Saturday, January 28, 2006

PowePoint-like presentations

I've thought about PowerPoint-like (Keynote-like) presentations for years. Probably because I've been around congitive psychologists quite a bit, I decided that the slide and corresponding speech should present the material -- maybe as cues -- in a decidedly different way, that way the audience could choose whatever works for them: aural or visual, text or graphics. This might be a totally wrong way of approaching talks, but it's worked for me.

I'm not sure why, but I've had three PowerPoint-related epiphanies at HICSS conferences: one was during lunch talking to a guy who was adament that slides should be essentially a transcript of what is spoken. He was a cognitive psychologist, and I was really disappointed :)

The second time was at the HICSS dinner/luau someone the same day I'd given a presentation in the Digital Documents track. A fairly well known guy, although I can't remember his name, said that I had the best slides of the track. This was after he'd had a few mai tais, but I still take it as a complement :)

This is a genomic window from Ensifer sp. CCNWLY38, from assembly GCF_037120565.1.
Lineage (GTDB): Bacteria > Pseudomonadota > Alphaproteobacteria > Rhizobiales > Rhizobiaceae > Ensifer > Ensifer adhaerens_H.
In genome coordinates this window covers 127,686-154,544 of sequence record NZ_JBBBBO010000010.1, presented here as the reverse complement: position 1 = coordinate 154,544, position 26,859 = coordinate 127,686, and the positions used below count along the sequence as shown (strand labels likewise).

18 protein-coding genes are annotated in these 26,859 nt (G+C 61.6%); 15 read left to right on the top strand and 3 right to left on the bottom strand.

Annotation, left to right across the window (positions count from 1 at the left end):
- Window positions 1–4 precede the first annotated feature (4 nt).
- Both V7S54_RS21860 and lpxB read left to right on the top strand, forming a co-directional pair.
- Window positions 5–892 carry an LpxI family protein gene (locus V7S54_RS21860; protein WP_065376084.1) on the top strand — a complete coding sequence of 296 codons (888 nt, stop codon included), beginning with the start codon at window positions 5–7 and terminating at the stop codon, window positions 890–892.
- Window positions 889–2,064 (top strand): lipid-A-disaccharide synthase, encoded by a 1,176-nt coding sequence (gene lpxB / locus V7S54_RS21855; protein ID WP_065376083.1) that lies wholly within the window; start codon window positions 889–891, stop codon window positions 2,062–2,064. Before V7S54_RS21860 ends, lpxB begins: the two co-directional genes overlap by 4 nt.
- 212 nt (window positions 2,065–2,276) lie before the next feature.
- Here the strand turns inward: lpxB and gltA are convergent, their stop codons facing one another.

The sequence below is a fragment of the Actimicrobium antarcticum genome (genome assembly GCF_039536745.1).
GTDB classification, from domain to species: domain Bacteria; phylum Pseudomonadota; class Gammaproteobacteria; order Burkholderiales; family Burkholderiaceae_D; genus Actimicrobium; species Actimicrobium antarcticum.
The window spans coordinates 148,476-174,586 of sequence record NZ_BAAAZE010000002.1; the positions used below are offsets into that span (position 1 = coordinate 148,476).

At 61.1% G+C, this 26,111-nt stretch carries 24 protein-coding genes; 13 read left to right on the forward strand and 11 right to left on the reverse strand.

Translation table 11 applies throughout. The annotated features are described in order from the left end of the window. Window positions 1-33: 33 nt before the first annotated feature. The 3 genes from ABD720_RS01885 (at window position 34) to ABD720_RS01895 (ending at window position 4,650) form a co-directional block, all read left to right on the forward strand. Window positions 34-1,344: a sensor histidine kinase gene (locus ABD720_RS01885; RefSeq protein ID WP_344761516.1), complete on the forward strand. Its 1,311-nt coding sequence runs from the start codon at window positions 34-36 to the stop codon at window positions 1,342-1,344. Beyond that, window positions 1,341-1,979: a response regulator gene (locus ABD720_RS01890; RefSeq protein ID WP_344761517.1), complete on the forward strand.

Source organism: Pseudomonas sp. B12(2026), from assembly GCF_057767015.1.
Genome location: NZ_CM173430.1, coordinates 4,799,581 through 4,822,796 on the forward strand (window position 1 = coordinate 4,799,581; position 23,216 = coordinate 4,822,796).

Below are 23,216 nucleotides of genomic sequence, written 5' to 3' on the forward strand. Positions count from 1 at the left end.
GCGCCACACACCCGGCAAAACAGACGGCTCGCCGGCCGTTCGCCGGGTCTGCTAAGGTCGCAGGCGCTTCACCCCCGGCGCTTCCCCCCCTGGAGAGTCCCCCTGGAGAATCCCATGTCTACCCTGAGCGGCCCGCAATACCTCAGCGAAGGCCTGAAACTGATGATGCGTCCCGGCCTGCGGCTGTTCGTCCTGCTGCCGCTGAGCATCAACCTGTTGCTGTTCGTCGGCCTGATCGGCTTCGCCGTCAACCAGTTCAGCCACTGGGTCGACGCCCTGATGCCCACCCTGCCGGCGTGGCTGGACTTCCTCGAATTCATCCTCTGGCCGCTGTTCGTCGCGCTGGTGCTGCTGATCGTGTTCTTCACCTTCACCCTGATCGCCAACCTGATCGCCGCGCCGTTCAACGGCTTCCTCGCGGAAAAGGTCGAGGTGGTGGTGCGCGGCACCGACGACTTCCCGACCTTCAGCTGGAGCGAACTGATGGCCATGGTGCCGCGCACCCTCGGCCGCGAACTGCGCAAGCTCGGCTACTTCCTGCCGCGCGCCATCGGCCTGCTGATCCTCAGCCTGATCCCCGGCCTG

The third time was at a HICSS plenary presentation by Elizabeth Monk Daley called "Expanded Concepts of Literacy". She was the dean of USC School of Cinema-Television. What I remember about her slides are there were almost no words. I remember stick figures, and slides that reminded me of storyboards.

Besides the Tufte stuff that I've blogged previously, you might want to look at the following:

  • A short interview from 2004 with Don Norman about PowerPoint usability. He says "Tufte misses the point completely."
  • Dick Hardt's talk about identity on the net. If you click on one link from this posting, make it that one.
  • A talk by Larry Lessig that illustrates the "Lessig Method" of PowerPoint presentation.